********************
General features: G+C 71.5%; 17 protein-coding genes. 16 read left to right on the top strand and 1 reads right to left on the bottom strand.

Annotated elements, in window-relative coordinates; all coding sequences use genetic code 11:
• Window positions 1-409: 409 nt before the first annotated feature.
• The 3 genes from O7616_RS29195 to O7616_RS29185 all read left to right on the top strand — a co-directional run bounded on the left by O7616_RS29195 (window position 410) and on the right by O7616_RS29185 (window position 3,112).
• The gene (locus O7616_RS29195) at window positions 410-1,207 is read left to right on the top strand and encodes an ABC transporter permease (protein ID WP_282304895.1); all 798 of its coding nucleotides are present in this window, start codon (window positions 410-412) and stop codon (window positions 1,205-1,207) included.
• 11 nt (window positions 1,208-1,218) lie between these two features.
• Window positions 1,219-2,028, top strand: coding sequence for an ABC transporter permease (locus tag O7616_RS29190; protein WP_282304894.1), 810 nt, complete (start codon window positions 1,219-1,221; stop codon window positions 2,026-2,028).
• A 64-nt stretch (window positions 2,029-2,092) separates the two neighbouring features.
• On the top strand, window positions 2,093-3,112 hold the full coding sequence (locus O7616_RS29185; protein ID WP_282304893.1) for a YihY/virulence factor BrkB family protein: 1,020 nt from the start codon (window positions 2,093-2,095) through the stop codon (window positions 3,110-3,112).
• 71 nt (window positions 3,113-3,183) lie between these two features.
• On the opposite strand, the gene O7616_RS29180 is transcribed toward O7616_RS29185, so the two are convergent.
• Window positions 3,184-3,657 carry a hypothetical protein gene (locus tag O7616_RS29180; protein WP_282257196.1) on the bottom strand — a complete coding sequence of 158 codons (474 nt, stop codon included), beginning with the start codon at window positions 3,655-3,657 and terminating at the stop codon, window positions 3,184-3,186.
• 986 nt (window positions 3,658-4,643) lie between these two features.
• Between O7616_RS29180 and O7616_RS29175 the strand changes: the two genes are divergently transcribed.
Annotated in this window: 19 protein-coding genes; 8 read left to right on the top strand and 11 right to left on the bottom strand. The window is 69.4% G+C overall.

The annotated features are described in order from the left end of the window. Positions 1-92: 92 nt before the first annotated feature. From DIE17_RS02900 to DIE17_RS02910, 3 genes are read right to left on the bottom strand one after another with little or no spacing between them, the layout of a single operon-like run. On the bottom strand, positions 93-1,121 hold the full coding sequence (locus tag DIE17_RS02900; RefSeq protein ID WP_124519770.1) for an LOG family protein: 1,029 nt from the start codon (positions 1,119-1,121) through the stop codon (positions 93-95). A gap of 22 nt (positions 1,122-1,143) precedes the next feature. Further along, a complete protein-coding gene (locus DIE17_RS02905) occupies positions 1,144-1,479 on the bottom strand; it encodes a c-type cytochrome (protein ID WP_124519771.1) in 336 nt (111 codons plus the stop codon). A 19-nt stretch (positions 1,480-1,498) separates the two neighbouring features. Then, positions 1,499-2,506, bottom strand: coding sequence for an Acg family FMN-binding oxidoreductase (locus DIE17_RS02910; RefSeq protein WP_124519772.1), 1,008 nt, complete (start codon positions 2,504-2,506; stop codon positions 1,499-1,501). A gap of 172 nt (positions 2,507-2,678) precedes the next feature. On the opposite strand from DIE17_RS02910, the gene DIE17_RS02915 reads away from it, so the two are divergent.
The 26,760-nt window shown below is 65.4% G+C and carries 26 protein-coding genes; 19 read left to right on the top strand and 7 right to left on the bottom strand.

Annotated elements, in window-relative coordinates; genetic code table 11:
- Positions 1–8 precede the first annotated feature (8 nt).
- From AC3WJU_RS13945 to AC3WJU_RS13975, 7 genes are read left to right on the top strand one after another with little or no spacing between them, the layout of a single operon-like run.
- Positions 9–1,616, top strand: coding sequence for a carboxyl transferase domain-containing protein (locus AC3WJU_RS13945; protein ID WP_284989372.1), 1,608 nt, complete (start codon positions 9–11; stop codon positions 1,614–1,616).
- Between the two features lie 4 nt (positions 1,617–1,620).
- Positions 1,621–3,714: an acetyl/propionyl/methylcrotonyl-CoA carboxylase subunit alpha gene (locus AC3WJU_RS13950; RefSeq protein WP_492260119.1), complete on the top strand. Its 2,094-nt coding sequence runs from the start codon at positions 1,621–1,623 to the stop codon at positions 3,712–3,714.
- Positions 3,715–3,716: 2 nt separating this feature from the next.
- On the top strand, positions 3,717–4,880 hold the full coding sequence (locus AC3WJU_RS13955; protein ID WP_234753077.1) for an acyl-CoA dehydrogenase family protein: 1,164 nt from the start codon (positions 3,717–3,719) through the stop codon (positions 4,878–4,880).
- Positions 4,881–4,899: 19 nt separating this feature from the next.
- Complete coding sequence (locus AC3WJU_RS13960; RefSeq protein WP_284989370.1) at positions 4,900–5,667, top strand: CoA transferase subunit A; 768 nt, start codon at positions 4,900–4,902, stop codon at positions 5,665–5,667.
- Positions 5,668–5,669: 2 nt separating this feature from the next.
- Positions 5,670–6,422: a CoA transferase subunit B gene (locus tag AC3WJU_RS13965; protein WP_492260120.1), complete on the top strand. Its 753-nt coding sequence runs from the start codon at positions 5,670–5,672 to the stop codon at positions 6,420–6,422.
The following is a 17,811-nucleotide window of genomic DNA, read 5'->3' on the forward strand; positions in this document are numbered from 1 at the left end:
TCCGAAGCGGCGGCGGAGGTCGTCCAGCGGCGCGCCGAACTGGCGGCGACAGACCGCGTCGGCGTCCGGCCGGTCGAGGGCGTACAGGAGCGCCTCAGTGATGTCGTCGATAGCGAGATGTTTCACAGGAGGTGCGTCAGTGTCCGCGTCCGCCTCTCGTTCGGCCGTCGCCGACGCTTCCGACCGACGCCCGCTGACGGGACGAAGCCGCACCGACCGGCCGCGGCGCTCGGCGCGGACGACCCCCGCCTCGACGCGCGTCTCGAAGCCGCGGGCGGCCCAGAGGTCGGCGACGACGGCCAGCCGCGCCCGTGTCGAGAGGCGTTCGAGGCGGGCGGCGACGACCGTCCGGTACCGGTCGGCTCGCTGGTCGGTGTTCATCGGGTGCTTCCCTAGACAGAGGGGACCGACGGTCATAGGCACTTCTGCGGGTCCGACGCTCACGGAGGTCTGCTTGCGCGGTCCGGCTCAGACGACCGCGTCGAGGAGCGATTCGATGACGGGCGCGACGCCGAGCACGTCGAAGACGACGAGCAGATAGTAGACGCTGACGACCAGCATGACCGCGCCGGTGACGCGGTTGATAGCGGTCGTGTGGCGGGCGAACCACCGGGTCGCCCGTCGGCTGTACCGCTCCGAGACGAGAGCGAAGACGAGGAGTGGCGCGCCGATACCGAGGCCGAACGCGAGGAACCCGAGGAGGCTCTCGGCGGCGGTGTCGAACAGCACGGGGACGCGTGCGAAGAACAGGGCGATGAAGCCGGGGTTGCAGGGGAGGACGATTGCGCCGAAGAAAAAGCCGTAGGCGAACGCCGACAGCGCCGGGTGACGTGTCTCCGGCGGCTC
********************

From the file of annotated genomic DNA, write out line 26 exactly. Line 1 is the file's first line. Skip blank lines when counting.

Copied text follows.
- Positions 4,881–4,899: 19 nt separating this feature from the next.